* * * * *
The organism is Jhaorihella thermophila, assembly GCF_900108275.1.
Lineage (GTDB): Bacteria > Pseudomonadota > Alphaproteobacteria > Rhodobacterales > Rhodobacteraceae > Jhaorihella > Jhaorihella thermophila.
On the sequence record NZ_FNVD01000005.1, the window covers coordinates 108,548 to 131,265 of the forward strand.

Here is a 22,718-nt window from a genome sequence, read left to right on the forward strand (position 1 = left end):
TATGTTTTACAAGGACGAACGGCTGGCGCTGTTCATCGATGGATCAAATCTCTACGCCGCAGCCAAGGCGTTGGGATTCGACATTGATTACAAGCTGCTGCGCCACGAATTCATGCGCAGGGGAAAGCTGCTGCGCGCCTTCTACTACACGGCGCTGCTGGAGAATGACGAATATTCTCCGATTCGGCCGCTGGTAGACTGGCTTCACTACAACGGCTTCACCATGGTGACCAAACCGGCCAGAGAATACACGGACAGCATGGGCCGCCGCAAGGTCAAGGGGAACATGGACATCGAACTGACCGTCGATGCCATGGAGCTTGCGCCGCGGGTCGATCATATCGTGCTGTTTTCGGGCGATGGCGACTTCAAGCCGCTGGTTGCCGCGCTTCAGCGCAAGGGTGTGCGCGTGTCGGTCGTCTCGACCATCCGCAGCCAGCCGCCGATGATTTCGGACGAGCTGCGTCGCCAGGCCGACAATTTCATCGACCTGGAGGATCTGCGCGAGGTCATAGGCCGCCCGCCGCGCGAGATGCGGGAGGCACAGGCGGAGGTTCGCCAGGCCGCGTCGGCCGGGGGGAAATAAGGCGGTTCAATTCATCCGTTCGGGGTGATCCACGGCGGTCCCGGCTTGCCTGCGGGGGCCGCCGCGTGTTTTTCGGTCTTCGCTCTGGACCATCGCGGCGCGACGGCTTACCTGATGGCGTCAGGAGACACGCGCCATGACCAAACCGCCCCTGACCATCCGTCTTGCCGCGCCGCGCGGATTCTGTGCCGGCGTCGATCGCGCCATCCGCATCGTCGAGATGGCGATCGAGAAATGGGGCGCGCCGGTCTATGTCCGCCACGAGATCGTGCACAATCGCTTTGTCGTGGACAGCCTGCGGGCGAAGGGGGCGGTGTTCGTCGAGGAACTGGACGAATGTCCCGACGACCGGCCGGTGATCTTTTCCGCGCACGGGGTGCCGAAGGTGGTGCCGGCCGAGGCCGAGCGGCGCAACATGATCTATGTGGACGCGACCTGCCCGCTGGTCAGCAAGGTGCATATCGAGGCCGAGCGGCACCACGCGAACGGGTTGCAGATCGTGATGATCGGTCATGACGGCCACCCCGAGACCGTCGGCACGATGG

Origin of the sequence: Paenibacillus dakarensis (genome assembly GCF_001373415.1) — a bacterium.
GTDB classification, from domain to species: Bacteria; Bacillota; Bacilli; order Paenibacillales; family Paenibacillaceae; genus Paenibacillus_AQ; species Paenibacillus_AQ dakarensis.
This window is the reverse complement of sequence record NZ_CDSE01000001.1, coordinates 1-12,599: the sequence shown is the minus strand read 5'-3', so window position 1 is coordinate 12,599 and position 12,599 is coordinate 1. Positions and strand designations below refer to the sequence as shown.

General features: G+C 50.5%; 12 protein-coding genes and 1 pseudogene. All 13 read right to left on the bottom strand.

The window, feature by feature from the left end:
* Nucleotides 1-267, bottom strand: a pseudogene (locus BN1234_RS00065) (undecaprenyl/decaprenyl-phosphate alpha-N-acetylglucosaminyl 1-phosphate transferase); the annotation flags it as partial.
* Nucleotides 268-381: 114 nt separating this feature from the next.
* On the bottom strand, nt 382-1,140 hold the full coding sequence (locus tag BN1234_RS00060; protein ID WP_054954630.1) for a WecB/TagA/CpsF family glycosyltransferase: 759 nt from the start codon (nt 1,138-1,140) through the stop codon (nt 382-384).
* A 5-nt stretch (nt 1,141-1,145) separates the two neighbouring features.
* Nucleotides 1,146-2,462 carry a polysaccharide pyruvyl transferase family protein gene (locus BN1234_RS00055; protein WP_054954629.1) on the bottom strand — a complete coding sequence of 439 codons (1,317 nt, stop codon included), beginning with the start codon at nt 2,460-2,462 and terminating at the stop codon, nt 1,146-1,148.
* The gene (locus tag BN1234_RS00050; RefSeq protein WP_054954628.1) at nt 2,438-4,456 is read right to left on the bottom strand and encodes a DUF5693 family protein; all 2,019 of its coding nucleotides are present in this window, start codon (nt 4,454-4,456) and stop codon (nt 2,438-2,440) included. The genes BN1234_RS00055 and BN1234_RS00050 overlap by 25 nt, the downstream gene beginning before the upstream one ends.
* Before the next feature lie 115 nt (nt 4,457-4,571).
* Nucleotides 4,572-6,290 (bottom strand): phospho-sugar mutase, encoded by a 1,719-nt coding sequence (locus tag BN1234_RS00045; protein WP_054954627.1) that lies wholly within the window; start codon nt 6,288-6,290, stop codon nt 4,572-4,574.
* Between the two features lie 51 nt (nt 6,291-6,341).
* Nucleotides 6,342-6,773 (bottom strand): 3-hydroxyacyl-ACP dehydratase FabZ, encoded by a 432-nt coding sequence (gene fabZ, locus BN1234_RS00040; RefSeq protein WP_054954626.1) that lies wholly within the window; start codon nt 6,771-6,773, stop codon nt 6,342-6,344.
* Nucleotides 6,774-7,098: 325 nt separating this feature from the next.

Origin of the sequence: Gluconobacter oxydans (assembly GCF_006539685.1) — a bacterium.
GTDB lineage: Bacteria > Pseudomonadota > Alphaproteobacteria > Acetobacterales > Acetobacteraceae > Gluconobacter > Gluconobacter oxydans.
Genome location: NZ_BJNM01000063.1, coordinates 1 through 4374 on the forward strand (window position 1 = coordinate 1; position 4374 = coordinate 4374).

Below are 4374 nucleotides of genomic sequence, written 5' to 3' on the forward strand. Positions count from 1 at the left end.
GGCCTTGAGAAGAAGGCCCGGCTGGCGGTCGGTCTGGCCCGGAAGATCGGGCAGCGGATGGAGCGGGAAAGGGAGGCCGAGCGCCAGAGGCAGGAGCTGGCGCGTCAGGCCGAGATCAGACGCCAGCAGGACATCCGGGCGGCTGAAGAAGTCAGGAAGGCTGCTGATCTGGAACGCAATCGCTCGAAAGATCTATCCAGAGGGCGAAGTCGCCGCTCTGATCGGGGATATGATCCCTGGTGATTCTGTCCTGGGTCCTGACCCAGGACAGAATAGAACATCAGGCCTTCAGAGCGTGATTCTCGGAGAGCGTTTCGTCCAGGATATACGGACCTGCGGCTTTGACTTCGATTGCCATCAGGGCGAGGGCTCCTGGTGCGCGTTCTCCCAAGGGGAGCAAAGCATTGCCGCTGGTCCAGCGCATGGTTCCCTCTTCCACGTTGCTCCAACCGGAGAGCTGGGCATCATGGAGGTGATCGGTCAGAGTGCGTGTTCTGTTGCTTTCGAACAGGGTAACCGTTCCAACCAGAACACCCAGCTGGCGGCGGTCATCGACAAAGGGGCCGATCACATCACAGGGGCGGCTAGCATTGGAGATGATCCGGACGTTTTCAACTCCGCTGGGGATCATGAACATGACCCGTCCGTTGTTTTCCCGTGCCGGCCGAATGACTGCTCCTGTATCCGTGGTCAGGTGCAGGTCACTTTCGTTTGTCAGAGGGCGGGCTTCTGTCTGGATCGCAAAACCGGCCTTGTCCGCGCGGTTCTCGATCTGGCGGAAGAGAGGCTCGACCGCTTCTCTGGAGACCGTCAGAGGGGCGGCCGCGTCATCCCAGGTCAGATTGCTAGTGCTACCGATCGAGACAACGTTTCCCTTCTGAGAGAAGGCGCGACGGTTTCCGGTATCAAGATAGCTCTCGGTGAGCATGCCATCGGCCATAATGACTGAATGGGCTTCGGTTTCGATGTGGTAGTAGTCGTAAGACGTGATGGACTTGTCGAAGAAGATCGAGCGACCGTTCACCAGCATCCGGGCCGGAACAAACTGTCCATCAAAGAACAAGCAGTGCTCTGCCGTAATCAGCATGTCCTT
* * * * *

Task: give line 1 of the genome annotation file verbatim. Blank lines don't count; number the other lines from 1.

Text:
The organism is Jhaorihella thermophila, assembly GCF_900108275.1.